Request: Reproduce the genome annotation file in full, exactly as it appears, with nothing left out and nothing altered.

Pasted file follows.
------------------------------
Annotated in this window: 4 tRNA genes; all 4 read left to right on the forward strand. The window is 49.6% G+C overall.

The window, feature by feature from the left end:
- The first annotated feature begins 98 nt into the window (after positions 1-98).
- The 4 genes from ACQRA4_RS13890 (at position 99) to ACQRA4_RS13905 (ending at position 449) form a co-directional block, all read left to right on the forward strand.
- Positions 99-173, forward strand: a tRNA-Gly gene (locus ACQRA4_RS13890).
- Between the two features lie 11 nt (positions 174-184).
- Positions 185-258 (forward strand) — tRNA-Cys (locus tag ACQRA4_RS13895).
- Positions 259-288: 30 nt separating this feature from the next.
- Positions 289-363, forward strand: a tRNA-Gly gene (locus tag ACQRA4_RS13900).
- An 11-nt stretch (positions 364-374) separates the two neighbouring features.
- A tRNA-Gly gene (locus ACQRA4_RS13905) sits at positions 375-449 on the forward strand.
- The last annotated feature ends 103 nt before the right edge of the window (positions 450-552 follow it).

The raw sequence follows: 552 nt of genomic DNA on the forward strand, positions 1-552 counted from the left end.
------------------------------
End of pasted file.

Annotated in this window: 4 tRNA genes; all 4 read left to right on the forward strand. The window is 49.6% G+C overall.

The window, feature by feature from the left end:
- The first annotated feature begins 98 nt into the window (after positions 1-98).
- The 4 genes from ACQRA4_RS13890 (at position 99) to ACQRA4_RS13905 (ending at position 449) form a co-directional block, all read left to right on the forward strand.
- Positions 99-173, forward strand: a tRNA-Gly gene (locus ACQRA4_RS13890).
- Between the two features lie 11 nt (positions 174-184).
- Positions 185-258 (forward strand) — tRNA-Cys (locus tag ACQRA4_RS13895).
- Positions 259-288: 30 nt separating this feature from the next.
- Positions 289-363, forward strand: a tRNA-Gly gene (locus tag ACQRA4_RS13900).
- An 11-nt stretch (positions 364-374) separates the two neighbouring features.
- A tRNA-Gly gene (locus ACQRA4_RS13905) sits at positions 375-449 on the forward strand.
- The last annotated feature ends 103 nt before the right edge of the window (positions 450-552 follow it).

The raw sequence follows: 552 nt of genomic DNA on the forward strand, positions 1-552 counted from the left end.